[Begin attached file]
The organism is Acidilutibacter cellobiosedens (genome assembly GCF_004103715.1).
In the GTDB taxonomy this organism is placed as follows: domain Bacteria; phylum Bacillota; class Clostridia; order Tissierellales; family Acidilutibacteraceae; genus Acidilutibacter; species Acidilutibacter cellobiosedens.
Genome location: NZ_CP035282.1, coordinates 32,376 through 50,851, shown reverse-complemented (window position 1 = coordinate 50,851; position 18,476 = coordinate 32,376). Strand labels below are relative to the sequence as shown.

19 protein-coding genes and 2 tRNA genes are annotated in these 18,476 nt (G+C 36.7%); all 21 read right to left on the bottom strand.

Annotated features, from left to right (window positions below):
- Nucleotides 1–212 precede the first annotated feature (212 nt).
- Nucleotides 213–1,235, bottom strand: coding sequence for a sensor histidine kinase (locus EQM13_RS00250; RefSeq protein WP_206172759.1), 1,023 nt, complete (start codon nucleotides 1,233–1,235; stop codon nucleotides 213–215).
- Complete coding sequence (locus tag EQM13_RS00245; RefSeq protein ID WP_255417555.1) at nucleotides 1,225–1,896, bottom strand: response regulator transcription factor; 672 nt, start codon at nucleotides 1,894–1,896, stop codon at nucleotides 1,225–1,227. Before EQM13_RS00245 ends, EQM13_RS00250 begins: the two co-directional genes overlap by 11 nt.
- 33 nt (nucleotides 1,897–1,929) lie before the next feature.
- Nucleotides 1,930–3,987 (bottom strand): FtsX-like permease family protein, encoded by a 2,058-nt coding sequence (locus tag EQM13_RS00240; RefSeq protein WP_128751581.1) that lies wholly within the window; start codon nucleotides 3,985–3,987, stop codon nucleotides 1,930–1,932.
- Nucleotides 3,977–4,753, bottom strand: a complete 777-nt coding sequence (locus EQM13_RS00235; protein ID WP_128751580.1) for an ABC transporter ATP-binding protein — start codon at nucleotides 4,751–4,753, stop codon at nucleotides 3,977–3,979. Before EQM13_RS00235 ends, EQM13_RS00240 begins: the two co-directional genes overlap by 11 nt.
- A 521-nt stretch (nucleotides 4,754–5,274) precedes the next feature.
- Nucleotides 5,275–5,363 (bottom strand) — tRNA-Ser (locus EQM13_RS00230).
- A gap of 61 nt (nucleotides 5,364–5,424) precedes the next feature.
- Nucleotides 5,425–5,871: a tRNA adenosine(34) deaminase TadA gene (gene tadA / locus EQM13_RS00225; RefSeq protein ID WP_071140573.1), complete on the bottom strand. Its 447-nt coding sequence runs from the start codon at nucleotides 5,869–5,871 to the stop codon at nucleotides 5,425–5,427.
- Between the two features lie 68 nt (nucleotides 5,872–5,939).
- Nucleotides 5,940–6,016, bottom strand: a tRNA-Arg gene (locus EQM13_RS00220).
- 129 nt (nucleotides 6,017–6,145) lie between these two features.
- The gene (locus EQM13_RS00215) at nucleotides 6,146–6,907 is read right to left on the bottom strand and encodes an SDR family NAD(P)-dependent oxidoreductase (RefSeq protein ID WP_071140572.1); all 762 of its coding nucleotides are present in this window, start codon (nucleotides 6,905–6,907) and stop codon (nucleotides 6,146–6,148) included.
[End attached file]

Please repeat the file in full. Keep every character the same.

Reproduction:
The organism is Acidilutibacter cellobiosedens (genome assembly GCF_004103715.1).
In the GTDB taxonomy this organism is placed as follows: domain Bacteria; phylum Bacillota; class Clostridia; order Tissierellales; family Acidilutibacteraceae; genus Acidilutibacter; species Acidilutibacter cellobiosedens.
Genome location: NZ_CP035282.1, coordinates 32,376 through 50,851, shown reverse-complemented (window position 1 = coordinate 50,851; position 18,476 = coordinate 32,376). Strand labels below are relative to the sequence as shown.

19 protein-coding genes and 2 tRNA genes are annotated in these 18,476 nt (G+C 36.7%); all 21 read right to left on the bottom strand.

Annotated features, from left to right (window positions below):
- Nucleotides 1–212 precede the first annotated feature (212 nt).
- Nucleotides 213–1,235, bottom strand: coding sequence for a sensor histidine kinase (locus EQM13_RS00250; RefSeq protein WP_206172759.1), 1,023 nt, complete (start codon nucleotides 1,233–1,235; stop codon nucleotides 213–215).
- Complete coding sequence (locus tag EQM13_RS00245; RefSeq protein ID WP_255417555.1) at nucleotides 1,225–1,896, bottom strand: response regulator transcription factor; 672 nt, start codon at nucleotides 1,894–1,896, stop codon at nucleotides 1,225–1,227. Before EQM13_RS00245 ends, EQM13_RS00250 begins: the two co-directional genes overlap by 11 nt.
- 33 nt (nucleotides 1,897–1,929) lie before the next feature.
- Nucleotides 1,930–3,987 (bottom strand): FtsX-like permease family protein, encoded by a 2,058-nt coding sequence (locus tag EQM13_RS00240; RefSeq protein WP_128751581.1) that lies wholly within the window; start codon nucleotides 3,985–3,987, stop codon nucleotides 1,930–1,932.
- Nucleotides 3,977–4,753, bottom strand: a complete 777-nt coding sequence (locus EQM13_RS00235; protein ID WP_128751580.1) for an ABC transporter ATP-binding protein — start codon at nucleotides 4,751–4,753, stop codon at nucleotides 3,977–3,979. Before EQM13_RS00235 ends, EQM13_RS00240 begins: the two co-directional genes overlap by 11 nt.
- A 521-nt stretch (nucleotides 4,754–5,274) precedes the next feature.
- Nucleotides 5,275–5,363 (bottom strand) — tRNA-Ser (locus EQM13_RS00230).
- A gap of 61 nt (nucleotides 5,364–5,424) precedes the next feature.
- Nucleotides 5,425–5,871: a tRNA adenosine(34) deaminase TadA gene (gene tadA / locus EQM13_RS00225; RefSeq protein ID WP_071140573.1), complete on the bottom strand. Its 447-nt coding sequence runs from the start codon at nucleotides 5,869–5,871 to the stop codon at nucleotides 5,425–5,427.
- Between the two features lie 68 nt (nucleotides 5,872–5,939).
- Nucleotides 5,940–6,016, bottom strand: a tRNA-Arg gene (locus EQM13_RS00220).
- 129 nt (nucleotides 6,017–6,145) lie between these two features.
- The gene (locus EQM13_RS00215) at nucleotides 6,146–6,907 is read right to left on the bottom strand and encodes an SDR family NAD(P)-dependent oxidoreductase (RefSeq protein ID WP_071140572.1); all 762 of its coding nucleotides are present in this window, start codon (nucleotides 6,905–6,907) and stop codon (nucleotides 6,146–6,148) included.